Thursday, April 7, 2016

Dead Silence (2007)

Poor Jamie Ashen (Ryan Kwanten doing his usual decent if frequently open-mouthed nearly acting thing). Not only does an anonymous donator send him a package containing a creepy ventriloquist dummy but when Jamie’s away buying roses and food for his wife Lisa (Laura Regan), the ventriloquist doll and a supernatural presence it brought with it murder Lisa, rip our her tongue and pose her in the marital bed. I’d say poor Lisa, too, but given everything that’ll happen after her death, she has hit the jackpot through her early departure.

The investigating Keystone Kop, Detective Lipton (Donnie Wahlberg), does of course go by the old rule of “the husband did it”, and understandably cares little about Jamie’s tales of how ventriloquist dolls are seen as a bad omen in the town he and Lisa came from, how it reminded Lisa of an old creepy children’s line about one Mary Shaw (Judith Roberts), or that Jamie heard Lisa’s voice calling him into their bedroom when she must have been already dead. Being a Keystone Kop, he does of course not follow up with a thorough investigation but will stalk and threaten Jamie for the rest of the film until he can’t escape the supernatural himself anymore. Jamie for his part brings Lisa’s body to their old home town to be buried.

There he’s attacked by various ventriloquism based horrors, and the doll-like old woman ghost of Mary Shaw herself, whom you can only fight off if you do not scream (though you seem to be allowed to shout stuff, unless it’s “noooooooo”). So Jamie will do a bit of investigating too and learn the tragic tale of an evil female ventriloquist, the search for the perfect doll, and encounter all kinds of creepy shit until the film culminates in a hilarious plot twist.

This is the film James Wan and Leigh Whannell rather seem to like to pretend doesn’t exist, which is a bit weird from the people responsible for the Saw movies, and jump scares. Consequently, as somebody who could care less about these guys’ body of work (or would like to, if only they weren’t so influential on mainstream horror), this is the one film they’re responsible for I actually think worthwhile.

It’s mostly the film’s inherent weirdness that gets me, its obsession with ventriloquist dolls, the audacity to actually use an idea as strange as a ghost ripping out her victims’ tongues and adding them to her own(!), and the rip-roaring, transcendent absurdity of its final plot twist. It’s a bit as if in mentally working their way up to the weird parts – which is to say, the good parts - of Insidious, Wan and Whannell had accidentally stumbled onto a mode of filmmaking not based on ruining weirdness with jump scare after jump scare after jump scare (after jump scare), but actually going with it, just putting one piece of weirdness after the next, not caring too much about a plot throughline as long as the as any given scene contains its quota of creepy strangeness concerning dolls, dummies and ventriloquism as living metaphors gone mad.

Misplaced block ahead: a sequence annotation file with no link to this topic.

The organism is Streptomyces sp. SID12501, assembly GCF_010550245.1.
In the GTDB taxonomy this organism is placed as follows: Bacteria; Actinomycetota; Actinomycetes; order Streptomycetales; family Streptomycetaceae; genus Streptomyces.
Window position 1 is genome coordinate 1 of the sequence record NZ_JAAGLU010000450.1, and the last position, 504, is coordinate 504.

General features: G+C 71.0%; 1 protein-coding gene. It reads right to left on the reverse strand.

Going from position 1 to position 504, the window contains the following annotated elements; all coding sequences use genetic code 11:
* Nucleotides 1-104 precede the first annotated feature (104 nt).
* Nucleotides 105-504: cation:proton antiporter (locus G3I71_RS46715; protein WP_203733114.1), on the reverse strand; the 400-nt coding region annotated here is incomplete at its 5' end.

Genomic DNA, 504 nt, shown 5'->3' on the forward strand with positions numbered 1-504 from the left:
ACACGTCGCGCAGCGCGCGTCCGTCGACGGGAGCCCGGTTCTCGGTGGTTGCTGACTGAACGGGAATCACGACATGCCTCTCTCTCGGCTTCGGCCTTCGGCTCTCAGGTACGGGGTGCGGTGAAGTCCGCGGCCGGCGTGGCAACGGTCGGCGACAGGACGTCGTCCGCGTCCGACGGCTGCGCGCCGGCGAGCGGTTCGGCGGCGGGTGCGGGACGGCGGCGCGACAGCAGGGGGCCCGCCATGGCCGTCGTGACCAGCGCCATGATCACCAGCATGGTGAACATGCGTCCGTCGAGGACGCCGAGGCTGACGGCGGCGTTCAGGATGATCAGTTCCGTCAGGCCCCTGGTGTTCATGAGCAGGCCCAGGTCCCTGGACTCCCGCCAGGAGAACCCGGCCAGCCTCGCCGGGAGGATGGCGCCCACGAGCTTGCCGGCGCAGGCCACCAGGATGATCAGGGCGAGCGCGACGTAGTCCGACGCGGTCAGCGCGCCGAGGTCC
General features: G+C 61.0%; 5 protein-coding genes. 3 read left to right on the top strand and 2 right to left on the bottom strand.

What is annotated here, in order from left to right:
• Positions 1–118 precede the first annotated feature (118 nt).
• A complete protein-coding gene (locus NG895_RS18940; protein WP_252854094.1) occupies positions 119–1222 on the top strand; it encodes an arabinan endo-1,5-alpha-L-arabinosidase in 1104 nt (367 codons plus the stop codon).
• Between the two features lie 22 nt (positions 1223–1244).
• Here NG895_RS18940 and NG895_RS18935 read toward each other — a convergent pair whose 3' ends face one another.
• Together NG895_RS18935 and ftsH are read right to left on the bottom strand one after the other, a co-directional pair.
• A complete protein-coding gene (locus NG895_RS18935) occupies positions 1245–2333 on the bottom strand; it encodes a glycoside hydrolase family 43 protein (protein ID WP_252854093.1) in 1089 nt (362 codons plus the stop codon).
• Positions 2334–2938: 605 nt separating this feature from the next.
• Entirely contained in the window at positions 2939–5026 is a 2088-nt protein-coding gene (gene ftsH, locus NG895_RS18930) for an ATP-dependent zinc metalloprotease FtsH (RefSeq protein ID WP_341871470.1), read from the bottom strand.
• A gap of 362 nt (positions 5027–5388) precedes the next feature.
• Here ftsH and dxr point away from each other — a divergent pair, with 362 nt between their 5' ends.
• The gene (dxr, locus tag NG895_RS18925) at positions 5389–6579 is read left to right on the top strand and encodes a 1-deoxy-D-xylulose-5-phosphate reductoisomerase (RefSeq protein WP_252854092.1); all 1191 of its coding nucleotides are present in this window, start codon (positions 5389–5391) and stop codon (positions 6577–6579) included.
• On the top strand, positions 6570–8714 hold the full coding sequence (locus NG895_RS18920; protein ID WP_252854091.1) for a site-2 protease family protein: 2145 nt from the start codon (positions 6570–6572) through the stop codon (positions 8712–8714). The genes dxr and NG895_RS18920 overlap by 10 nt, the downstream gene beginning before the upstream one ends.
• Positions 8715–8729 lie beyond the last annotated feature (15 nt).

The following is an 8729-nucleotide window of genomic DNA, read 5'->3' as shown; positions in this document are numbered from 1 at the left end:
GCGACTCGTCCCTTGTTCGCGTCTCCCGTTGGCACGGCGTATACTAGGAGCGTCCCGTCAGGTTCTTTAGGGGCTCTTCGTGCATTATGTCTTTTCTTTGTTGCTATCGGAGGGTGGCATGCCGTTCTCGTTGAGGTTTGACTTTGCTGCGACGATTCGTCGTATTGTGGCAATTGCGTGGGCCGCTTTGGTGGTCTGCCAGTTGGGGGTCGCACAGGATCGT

It’s pretty fantastic, really, with the film doing nothing at all to establish its world as anything else than a weird dream where mad women talk to stuffed ravens (while living in a town called Ravens Fair, obviously), where a US small town has a huge, now dilapidated, absurdly Gothic theatre on a lake that once belonged to a ventriloquist, and where a decade long series of murders by tongue-ripping has not made its way to any outside authorities despite the town clearly being connected to the outside world like any normal town. Visually, Wan here seems highly – and unexpectedly – influenced by Bava and Argento, keeping most of the pseudo-cool editing techniques and bullshit camera angles that made Saw so annoying in check. For once in his career, Wan successfully creates a mood of vigorous yet dream-like dread and bizarre horror and actually manages to keep it up for the whole of the film.

That the film’s narrative only makes the most basic of sense and that some of its ideas are as silly as they are strange seems neither here nor there to me when talking about Dead Silence, for making sense in this way doesn’t seem what it is aiming for at all. Instead Wan here continues the more Continental tradition of making films about the inexplicable that don’t try to keep it in check by explaining it too much. Of course, I’d not at all be surprised if the filmmakers themselves now see Dead Silence as a failed attempt at starting a Mary Shaw franchise. But then again, that’s not anything I need to care about.

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